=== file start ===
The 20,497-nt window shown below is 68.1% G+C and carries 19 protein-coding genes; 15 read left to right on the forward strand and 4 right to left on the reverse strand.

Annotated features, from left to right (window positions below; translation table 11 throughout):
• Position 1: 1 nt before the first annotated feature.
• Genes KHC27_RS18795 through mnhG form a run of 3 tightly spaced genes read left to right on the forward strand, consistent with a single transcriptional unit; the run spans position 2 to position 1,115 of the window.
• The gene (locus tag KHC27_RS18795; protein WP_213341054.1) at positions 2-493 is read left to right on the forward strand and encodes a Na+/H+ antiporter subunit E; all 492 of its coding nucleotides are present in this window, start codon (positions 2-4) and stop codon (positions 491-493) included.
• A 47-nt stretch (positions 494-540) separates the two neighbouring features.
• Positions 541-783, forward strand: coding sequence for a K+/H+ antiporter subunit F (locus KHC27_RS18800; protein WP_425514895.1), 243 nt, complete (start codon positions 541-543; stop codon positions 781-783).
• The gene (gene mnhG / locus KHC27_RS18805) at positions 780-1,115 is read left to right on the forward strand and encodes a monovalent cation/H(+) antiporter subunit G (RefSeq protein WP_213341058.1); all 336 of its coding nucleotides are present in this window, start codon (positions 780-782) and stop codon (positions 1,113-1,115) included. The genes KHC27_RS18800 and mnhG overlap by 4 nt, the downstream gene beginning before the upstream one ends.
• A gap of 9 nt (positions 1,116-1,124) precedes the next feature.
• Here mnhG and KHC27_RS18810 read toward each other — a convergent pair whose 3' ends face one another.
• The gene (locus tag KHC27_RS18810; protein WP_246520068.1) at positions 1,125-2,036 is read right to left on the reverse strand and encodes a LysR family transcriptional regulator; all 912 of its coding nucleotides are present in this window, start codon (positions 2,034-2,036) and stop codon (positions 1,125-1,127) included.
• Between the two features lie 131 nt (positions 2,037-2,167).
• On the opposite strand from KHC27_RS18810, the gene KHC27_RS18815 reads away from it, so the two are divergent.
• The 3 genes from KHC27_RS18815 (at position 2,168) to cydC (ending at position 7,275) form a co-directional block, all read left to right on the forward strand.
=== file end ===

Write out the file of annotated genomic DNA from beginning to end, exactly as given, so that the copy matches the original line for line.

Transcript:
The 20,497-nt window shown below is 68.1% G+C and carries 19 protein-coding genes; 15 read left to right on the forward strand and 4 right to left on the reverse strand.

Annotated features, from left to right (window positions below; translation table 11 throughout):
• Position 1: 1 nt before the first annotated feature.
• Genes KHC27_RS18795 through mnhG form a run of 3 tightly spaced genes read left to right on the forward strand, consistent with a single transcriptional unit; the run spans position 2 to position 1,115 of the window.
• The gene (locus tag KHC27_RS18795; protein WP_213341054.1) at positions 2-493 is read left to right on the forward strand and encodes a Na+/H+ antiporter subunit E; all 492 of its coding nucleotides are present in this window, start codon (positions 2-4) and stop codon (positions 491-493) included.
• A 47-nt stretch (positions 494-540) separates the two neighbouring features.
• Positions 541-783, forward strand: coding sequence for a K+/H+ antiporter subunit F (locus KHC27_RS18800; protein WP_425514895.1), 243 nt, complete (start codon positions 541-543; stop codon positions 781-783).
• The gene (gene mnhG / locus KHC27_RS18805) at positions 780-1,115 is read left to right on the forward strand and encodes a monovalent cation/H(+) antiporter subunit G (RefSeq protein WP_213341058.1); all 336 of its coding nucleotides are present in this window, start codon (positions 780-782) and stop codon (positions 1,113-1,115) included. The genes KHC27_RS18800 and mnhG overlap by 4 nt, the downstream gene beginning before the upstream one ends.
• A gap of 9 nt (positions 1,116-1,124) precedes the next feature.
• Here mnhG and KHC27_RS18810 read toward each other — a convergent pair whose 3' ends face one another.
• The gene (locus tag KHC27_RS18810; protein WP_246520068.1) at positions 1,125-2,036 is read right to left on the reverse strand and encodes a LysR family transcriptional regulator; all 912 of its coding nucleotides are present in this window, start codon (positions 2,034-2,036) and stop codon (positions 1,125-1,127) included.
• Between the two features lie 131 nt (positions 2,037-2,167).
• On the opposite strand from KHC27_RS18810, the gene KHC27_RS18815 reads away from it, so the two are divergent.
• The 3 genes from KHC27_RS18815 (at position 2,168) to cydC (ending at position 7,275) form a co-directional block, all read left to right on the forward strand.